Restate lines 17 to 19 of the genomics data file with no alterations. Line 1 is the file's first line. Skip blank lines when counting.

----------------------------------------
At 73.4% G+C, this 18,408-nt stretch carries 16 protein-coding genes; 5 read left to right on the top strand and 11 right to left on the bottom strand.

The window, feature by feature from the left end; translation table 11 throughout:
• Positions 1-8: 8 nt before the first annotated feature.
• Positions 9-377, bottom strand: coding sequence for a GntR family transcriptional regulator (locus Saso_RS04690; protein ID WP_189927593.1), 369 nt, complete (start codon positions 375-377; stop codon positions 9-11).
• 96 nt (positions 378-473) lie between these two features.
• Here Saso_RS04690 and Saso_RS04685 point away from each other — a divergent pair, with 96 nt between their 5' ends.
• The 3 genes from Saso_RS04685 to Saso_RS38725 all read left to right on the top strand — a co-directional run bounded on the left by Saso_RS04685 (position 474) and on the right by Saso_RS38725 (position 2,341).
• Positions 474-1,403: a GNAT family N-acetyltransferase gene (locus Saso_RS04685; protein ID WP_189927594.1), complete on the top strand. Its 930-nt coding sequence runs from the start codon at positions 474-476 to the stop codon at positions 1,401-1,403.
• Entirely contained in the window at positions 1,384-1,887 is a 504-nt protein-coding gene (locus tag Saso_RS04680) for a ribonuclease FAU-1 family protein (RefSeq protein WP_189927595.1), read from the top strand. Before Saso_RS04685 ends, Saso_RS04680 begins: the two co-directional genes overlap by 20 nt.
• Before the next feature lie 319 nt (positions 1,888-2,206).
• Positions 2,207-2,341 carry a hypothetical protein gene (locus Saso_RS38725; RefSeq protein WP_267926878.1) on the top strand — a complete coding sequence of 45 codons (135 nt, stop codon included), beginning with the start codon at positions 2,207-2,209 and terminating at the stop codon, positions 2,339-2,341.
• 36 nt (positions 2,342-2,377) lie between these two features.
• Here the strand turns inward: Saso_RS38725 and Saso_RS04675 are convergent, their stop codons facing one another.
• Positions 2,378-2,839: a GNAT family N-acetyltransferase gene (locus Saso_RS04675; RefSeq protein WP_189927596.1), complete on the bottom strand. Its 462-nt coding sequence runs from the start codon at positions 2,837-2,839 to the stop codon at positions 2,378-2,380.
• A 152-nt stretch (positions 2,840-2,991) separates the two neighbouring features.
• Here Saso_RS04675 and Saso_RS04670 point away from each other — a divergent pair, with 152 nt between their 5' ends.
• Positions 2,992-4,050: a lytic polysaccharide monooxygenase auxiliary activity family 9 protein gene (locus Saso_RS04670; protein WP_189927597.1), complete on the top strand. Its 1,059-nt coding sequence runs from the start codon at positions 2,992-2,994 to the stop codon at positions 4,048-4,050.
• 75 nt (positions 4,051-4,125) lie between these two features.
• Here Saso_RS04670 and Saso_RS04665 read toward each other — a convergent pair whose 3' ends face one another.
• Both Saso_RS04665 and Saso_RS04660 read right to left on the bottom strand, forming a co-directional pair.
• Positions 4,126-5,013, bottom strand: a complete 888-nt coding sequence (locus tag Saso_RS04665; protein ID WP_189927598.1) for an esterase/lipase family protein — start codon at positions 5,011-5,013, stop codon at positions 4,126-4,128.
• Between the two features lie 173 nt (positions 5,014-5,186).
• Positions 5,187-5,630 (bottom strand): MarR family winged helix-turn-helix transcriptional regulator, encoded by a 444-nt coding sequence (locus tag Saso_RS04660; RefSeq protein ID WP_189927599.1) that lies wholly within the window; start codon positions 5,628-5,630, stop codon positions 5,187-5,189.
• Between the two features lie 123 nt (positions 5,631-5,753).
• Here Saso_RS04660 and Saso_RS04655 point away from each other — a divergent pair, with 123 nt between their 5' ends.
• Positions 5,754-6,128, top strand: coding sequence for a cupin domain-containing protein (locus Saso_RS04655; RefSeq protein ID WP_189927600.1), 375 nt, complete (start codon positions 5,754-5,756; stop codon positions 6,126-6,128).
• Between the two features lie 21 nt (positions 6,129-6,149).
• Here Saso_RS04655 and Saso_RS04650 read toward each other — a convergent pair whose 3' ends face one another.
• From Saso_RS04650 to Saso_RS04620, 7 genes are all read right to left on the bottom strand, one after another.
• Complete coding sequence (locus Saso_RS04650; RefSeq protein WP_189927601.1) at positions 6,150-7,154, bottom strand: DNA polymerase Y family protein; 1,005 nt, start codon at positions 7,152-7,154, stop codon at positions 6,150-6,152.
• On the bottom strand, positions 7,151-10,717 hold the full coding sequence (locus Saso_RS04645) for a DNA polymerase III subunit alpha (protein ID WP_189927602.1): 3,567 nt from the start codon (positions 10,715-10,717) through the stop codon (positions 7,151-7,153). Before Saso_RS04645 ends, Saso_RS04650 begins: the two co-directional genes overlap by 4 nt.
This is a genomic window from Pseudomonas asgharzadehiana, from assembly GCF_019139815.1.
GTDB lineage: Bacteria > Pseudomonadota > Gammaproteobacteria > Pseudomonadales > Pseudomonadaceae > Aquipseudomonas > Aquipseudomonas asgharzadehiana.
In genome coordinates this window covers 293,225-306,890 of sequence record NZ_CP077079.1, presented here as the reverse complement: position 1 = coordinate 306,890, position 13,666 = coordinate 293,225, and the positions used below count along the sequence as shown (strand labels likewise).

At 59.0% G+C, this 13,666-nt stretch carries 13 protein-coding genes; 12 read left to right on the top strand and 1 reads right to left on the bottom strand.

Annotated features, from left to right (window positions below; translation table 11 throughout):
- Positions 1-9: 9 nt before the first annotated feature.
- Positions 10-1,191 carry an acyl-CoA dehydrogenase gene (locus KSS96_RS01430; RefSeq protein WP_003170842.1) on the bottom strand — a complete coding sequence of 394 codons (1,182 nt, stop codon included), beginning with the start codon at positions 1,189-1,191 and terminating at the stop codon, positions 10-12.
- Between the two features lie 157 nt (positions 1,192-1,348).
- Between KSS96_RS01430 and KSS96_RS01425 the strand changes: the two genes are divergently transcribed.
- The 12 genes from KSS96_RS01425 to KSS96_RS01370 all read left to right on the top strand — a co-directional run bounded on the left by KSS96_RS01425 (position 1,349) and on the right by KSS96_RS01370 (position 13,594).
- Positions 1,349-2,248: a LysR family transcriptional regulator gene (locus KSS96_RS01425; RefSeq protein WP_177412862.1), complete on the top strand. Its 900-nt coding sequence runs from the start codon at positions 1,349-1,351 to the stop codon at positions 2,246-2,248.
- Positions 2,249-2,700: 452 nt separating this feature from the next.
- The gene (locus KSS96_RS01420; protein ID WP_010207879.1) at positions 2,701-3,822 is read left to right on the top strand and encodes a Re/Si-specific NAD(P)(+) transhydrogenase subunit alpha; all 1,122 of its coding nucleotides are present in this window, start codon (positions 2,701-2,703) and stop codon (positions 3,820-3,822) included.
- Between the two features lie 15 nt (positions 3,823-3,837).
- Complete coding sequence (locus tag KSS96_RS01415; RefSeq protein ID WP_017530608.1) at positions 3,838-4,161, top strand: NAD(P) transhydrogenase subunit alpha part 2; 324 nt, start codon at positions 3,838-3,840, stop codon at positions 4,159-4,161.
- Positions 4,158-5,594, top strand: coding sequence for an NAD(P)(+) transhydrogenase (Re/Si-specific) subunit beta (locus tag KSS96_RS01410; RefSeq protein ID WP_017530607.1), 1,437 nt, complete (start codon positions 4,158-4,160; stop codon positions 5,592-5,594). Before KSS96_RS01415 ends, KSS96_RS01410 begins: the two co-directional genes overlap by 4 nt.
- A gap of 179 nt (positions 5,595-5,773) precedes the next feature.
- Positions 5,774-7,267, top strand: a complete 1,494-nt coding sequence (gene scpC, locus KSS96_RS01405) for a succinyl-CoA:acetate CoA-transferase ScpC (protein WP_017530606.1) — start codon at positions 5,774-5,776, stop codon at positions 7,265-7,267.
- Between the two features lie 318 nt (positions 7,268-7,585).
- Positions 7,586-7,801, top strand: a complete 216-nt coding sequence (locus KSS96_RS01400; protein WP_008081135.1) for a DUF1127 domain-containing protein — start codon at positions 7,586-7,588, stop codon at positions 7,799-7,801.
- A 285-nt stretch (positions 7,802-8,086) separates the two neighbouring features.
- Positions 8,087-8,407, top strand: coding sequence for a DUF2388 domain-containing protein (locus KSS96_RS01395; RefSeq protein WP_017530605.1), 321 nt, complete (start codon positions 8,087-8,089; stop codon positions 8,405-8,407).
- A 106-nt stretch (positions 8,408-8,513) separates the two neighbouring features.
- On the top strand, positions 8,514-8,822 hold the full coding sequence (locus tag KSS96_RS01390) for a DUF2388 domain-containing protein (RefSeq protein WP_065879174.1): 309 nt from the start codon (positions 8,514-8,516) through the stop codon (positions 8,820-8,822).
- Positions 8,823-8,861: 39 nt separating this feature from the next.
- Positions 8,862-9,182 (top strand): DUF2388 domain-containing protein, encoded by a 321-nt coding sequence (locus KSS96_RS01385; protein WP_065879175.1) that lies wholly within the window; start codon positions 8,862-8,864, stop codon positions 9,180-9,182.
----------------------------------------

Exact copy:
• Positions 2,992-4,050: a lytic polysaccharide monooxygenase auxiliary activity family 9 protein gene (locus Saso_RS04670; protein WP_189927597.1), complete on the top strand. Its 1,059-nt coding sequence runs from the start codon at positions 2,992-2,994 to the stop codon at positions 4,048-4,050.
• 75 nt (positions 4,051-4,125) lie between these two features.
• Here Saso_RS04670 and Saso_RS04665 read toward each other — a convergent pair whose 3' ends face one another.